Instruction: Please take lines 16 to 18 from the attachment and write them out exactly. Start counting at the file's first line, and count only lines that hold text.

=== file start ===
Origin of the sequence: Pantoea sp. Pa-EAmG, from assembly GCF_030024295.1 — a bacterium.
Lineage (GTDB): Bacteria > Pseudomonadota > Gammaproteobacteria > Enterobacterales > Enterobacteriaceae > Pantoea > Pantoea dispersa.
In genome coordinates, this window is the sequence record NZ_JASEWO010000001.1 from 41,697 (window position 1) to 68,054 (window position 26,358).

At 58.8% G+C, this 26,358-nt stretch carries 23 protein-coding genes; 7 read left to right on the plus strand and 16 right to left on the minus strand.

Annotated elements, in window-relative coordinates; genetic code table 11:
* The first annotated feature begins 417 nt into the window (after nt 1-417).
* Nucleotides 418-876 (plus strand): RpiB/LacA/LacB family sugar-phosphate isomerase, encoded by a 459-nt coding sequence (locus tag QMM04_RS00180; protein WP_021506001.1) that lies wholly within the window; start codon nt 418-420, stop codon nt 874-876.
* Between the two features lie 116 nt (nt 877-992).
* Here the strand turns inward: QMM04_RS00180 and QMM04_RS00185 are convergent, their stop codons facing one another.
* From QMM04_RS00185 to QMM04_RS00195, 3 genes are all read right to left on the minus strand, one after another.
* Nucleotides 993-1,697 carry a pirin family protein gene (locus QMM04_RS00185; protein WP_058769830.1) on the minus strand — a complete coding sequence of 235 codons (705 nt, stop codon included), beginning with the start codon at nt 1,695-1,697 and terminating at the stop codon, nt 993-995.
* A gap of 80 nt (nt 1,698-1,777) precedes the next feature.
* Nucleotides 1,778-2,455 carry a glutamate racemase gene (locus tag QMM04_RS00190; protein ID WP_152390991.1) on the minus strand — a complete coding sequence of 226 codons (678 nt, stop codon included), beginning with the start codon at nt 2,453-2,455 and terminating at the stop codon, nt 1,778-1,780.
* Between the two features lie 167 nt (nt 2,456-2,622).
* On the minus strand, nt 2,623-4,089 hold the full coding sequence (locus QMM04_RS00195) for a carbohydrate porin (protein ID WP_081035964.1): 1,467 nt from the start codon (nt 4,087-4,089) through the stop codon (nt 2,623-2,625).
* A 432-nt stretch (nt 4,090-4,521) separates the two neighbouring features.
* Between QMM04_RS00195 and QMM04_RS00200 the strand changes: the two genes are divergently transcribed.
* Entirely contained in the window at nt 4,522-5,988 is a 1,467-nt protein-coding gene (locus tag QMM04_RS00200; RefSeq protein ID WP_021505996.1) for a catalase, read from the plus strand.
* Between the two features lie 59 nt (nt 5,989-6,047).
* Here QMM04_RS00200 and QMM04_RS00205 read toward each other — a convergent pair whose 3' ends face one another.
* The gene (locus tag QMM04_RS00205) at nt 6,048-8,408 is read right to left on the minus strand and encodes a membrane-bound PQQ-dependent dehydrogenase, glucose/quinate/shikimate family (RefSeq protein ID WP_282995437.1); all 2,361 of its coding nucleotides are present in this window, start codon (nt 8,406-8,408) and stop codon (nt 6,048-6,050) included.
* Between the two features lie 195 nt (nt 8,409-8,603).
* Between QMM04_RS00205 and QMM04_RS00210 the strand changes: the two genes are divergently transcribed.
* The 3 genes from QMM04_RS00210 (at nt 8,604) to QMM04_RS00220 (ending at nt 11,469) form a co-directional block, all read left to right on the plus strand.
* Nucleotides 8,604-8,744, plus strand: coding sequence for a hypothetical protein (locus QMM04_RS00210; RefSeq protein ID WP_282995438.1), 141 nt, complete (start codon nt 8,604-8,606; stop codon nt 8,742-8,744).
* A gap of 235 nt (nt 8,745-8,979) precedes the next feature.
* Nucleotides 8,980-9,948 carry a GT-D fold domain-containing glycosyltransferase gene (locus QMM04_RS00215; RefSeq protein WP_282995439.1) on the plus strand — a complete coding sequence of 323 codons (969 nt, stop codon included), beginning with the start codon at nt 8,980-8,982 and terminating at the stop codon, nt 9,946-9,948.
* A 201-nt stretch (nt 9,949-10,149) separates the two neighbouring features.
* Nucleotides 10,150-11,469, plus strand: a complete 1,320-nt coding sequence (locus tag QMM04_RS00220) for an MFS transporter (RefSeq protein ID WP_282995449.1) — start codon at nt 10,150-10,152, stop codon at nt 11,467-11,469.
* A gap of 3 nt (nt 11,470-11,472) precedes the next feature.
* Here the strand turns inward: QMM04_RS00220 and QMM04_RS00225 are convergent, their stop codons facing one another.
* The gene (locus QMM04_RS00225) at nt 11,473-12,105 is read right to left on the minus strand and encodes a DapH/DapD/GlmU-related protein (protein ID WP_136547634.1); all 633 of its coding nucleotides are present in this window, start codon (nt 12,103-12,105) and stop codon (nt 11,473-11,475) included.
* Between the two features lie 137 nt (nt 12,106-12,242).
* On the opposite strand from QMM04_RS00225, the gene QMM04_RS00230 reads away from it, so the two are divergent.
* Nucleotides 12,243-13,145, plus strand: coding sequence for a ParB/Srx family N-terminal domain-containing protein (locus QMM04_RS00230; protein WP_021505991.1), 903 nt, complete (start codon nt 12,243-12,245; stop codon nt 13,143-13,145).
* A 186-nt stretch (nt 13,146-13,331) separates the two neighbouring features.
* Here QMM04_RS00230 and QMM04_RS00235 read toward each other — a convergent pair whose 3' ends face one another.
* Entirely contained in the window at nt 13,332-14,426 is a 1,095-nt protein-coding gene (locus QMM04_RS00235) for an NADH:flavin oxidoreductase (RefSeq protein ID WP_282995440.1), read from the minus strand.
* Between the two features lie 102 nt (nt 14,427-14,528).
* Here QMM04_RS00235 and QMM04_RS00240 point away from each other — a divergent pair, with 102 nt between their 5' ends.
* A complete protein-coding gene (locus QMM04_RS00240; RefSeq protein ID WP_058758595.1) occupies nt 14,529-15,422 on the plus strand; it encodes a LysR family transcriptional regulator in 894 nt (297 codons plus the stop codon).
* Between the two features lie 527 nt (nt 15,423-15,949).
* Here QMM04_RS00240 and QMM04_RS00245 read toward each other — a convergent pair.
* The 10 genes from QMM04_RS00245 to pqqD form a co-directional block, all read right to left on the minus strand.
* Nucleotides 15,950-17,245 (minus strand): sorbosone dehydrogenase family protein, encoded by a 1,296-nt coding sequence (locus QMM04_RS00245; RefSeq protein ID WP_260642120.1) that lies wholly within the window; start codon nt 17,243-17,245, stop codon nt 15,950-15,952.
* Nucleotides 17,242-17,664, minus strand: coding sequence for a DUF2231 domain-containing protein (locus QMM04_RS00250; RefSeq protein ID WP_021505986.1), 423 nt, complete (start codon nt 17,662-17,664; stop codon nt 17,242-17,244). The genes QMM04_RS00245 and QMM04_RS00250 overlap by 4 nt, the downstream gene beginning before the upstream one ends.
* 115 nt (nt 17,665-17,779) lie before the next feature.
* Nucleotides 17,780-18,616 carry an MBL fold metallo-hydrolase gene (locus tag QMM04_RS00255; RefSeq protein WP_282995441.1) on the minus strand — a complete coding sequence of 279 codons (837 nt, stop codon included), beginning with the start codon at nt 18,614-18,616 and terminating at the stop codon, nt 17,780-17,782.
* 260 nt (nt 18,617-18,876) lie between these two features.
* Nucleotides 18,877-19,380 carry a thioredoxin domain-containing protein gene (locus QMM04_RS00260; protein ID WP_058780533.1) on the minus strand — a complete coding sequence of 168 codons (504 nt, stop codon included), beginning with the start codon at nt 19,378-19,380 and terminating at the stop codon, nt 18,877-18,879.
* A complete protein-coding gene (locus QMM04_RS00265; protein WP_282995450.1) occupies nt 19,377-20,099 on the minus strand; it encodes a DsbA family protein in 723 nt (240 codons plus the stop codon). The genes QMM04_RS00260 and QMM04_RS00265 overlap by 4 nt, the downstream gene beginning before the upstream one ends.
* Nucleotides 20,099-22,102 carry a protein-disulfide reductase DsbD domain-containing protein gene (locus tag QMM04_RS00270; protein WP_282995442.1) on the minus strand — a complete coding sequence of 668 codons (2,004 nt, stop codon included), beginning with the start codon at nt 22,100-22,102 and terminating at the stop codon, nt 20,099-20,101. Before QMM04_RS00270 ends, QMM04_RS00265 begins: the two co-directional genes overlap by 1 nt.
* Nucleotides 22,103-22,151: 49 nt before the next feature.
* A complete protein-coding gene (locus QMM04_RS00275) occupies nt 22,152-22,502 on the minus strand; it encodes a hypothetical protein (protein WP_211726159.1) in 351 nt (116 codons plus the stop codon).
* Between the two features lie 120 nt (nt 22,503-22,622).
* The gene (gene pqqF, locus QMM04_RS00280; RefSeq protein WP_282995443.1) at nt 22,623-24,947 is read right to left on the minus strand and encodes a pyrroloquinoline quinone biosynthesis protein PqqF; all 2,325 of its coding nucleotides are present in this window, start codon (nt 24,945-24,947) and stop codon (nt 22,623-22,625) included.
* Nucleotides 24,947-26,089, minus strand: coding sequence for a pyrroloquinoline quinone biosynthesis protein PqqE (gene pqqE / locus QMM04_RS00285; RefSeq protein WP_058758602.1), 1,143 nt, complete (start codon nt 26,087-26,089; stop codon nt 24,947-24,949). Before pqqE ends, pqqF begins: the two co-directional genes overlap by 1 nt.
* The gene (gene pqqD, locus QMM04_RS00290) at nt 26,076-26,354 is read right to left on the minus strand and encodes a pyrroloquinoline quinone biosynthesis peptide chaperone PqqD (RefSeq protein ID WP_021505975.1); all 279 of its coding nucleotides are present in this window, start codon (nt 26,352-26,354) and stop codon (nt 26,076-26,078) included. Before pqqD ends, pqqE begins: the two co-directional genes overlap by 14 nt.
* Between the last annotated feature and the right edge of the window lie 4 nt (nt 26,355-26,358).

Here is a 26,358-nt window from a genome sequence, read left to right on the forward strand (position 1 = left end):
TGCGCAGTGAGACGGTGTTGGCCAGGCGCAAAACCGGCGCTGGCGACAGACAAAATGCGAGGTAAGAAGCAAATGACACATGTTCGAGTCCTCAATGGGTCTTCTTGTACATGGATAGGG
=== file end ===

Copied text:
* A 432-nt stretch (nt 4,090-4,521) separates the two neighbouring features.
* Between QMM04_RS00195 and QMM04_RS00200 the strand changes: the two genes are divergently transcribed.
* Entirely contained in the window at nt 4,522-5,988 is a 1,467-nt protein-coding gene (locus tag QMM04_RS00200; RefSeq protein ID WP_021505996.1) for a catalase, read from the plus strand.